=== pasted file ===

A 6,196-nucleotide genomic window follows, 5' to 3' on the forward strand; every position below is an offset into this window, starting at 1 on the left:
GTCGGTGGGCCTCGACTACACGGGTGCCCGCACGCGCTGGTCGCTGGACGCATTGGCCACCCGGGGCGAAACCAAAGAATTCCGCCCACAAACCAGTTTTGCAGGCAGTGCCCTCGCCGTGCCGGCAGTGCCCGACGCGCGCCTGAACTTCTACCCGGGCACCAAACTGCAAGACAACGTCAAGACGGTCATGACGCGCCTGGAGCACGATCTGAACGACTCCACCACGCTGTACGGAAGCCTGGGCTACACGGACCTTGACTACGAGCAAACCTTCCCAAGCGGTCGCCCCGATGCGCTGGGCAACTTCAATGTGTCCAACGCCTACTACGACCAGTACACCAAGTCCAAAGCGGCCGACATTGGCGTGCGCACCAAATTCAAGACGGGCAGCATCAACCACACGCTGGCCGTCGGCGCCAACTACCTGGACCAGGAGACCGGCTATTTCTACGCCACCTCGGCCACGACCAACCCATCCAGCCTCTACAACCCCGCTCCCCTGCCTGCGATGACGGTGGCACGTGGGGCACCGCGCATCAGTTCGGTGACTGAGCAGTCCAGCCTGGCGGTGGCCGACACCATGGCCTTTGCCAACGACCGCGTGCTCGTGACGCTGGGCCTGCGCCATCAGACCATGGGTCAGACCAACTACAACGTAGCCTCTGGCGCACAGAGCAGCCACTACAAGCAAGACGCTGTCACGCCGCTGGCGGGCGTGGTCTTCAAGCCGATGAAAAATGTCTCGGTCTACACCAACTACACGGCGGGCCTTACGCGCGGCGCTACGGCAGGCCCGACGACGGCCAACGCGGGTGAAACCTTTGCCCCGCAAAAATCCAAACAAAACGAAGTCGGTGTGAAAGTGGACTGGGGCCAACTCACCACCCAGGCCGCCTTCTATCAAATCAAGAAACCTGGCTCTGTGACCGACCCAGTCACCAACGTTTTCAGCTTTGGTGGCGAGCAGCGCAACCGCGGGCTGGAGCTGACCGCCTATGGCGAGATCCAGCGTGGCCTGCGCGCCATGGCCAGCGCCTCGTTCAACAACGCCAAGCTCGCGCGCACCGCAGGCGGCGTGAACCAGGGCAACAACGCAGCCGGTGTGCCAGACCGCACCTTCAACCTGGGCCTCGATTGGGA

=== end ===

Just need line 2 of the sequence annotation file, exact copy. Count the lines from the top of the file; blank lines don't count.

GTCGGTGGGCCTCGACTACACGGGTGCCCGCACGCGCTGGTCGCTGGACGCATTGGCCACCCGGGGCGAAACCAAAGAATTCCGCCCACAAACCAGTTTTGCAGGCAGTGCCCTCGCCGTGCCGGCAGTGCCCGACGCGCGCCTGAACTTCTACCCGGGCACCAAACTGCAAGACAACGTCAAGACGGTCATGACGCGCCTGGAGCACGATCTGAACGACTCCACCACGCTGTACGGAAGCCTGGGCTACACGGACCTTGACTACGAGCAAACCTTCCCAAGCGGTCGCCCCGATGCGCTGGGCAACTTCAATGTGTCCAACGCCTACTACGACCAGTACACCAAGTCCAAAGCGGCCGACATTGGCGTGCGCACCAAATTCAAGACGGGCAGCATCAACCACACGCTGGCCGTCGGCGCCAACTACCTGGACCAGGAGACCGGCTATTTCTACGCCACCTCGGCCACGACCAACCCATCCAGCCTCTACAACCCCGCTCCCCTGCCTGCGATGACGGTGGCACGTGGGGCACCGCGCATCAGTTCGGTGACTGAGCAGTCCAGCCTGGCGGTGGCCGACACCATGGCCTTTGCCAACGACCGCGTGCTCGTGACGCTGGGCCTGCGCCATCAGACCATGGGTCAGACCAACTACAACGTAGCCTCTGGCGCACAGAGCAGCCACTACAAGCAAGACGCTGTCACGCCGCTGGCGGGCGTGGTCTTCAAGCCGATGAAAAATGTCTCGGTCTACACCAACTACACGGCGGGCCTTACGCGCGGCGCTACGGCAGGCCCGACGACGGCCAACGCGGGTGAAACCTTTGCCCCGCAAAAATCCAAACAAAACGAAGTCGGTGTGAAAGTGGACTGGGGCCAACTCACCACCCAGGCCGCCTTCTATCAAATCAAGAAACCTGGCTCTGTGACCGACCCAGTCACCAACGTTTTCAGCTTTGGTGGCGAGCAGCGCAACCGCGGGCTGGAGCTGACCGCCTATGGCGAGATCCAGCGTGGCCTGCGCGCCATGGCCAGCGCCTCGTTCAACAACGCCAAGCTCGCGCGCACCGCAGGCGGCGTGAACCAGGGCAACAACGCAGCCGGTGTGCCAGACCGCACCTTCAACCTGGGCCTCGATTGGGA